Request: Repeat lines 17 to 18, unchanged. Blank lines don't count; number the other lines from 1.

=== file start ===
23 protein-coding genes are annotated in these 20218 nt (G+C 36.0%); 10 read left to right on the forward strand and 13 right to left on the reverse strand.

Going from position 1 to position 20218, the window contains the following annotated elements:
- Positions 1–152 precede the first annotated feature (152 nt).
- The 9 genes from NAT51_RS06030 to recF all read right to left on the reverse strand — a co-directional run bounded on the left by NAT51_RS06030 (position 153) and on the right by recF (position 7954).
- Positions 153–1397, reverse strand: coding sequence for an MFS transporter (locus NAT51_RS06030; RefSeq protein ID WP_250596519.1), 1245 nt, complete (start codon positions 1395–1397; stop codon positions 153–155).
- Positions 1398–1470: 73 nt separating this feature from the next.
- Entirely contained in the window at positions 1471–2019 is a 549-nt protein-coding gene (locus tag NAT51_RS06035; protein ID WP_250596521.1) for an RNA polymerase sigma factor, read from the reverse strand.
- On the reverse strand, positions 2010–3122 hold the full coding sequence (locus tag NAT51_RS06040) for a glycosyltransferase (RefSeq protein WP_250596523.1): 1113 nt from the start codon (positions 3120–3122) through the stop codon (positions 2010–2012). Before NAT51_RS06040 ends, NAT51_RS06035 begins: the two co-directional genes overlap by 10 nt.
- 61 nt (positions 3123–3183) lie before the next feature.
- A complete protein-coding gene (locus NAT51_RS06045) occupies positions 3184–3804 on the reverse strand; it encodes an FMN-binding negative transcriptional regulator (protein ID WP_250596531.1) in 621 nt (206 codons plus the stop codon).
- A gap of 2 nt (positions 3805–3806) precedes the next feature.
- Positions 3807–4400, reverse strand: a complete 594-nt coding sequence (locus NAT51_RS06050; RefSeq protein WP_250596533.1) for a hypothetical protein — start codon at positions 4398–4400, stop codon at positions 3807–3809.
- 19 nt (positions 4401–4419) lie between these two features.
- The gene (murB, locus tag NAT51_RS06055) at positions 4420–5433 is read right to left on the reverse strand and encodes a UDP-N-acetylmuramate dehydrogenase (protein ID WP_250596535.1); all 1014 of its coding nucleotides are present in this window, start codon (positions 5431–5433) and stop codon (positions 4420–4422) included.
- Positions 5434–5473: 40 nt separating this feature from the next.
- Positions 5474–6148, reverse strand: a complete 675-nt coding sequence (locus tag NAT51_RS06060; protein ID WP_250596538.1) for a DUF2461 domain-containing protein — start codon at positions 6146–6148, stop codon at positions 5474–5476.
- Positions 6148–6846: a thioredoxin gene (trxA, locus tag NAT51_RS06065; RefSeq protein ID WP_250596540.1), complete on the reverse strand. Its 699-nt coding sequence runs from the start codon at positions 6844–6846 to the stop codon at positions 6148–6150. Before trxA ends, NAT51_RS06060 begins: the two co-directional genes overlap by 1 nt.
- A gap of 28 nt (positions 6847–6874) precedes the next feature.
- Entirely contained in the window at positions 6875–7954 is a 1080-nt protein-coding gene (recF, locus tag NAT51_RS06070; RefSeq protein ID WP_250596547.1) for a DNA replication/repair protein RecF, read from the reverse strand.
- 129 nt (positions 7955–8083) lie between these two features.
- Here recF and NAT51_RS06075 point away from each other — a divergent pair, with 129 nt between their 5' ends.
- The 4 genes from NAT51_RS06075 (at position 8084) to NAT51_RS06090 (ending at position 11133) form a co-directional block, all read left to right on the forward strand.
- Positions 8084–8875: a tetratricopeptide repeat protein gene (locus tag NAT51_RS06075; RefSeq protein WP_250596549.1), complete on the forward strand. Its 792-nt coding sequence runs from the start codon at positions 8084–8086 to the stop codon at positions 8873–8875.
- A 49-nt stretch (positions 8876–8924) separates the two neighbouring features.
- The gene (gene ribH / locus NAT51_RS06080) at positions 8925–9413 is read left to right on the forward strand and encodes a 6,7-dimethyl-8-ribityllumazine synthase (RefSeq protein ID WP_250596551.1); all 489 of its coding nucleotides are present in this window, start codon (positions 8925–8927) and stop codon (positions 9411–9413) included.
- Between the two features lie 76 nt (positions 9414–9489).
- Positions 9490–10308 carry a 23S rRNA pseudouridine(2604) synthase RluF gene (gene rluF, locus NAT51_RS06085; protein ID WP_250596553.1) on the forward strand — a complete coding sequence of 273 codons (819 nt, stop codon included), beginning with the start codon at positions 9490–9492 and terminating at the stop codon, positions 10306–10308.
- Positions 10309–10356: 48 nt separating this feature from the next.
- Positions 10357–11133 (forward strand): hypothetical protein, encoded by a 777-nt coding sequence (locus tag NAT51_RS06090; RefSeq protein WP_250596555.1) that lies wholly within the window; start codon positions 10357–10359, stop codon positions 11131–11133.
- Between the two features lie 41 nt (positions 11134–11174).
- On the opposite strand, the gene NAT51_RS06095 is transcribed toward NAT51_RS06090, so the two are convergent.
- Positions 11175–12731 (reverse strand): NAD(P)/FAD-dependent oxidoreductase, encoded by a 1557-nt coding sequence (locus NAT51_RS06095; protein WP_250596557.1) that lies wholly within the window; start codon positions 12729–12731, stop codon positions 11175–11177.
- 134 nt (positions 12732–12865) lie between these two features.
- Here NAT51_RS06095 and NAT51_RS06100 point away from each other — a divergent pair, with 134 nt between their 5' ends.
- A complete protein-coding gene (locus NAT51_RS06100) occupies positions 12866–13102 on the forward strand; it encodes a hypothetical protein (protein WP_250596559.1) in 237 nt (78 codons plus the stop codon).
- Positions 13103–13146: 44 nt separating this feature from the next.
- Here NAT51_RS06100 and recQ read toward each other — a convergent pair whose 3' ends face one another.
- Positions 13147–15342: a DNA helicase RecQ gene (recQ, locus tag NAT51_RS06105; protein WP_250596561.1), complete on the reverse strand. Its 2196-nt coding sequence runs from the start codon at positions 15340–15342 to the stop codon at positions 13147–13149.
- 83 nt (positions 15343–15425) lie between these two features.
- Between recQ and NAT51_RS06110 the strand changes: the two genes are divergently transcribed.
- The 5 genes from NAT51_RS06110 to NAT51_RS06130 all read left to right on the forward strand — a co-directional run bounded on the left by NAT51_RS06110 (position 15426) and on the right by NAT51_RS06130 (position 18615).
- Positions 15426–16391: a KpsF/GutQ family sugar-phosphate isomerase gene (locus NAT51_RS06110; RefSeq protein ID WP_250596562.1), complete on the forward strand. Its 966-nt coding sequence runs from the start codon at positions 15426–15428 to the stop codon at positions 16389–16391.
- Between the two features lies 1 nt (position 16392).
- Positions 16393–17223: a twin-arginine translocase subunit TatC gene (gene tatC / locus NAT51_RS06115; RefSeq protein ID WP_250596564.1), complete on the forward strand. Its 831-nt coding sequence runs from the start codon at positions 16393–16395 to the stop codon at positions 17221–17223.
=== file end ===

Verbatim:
- Positions 6148–6846: a thioredoxin gene (trxA, locus tag NAT51_RS06065; RefSeq protein ID WP_250596540.1), complete on the reverse strand. Its 699-nt coding sequence runs from the start codon at positions 6844–6846 to the stop codon at positions 6148–6150. Before trxA ends, NAT51_RS06060 begins: the two co-directional genes overlap by 1 nt.
- A gap of 28 nt (positions 6847–6874) precedes the next feature.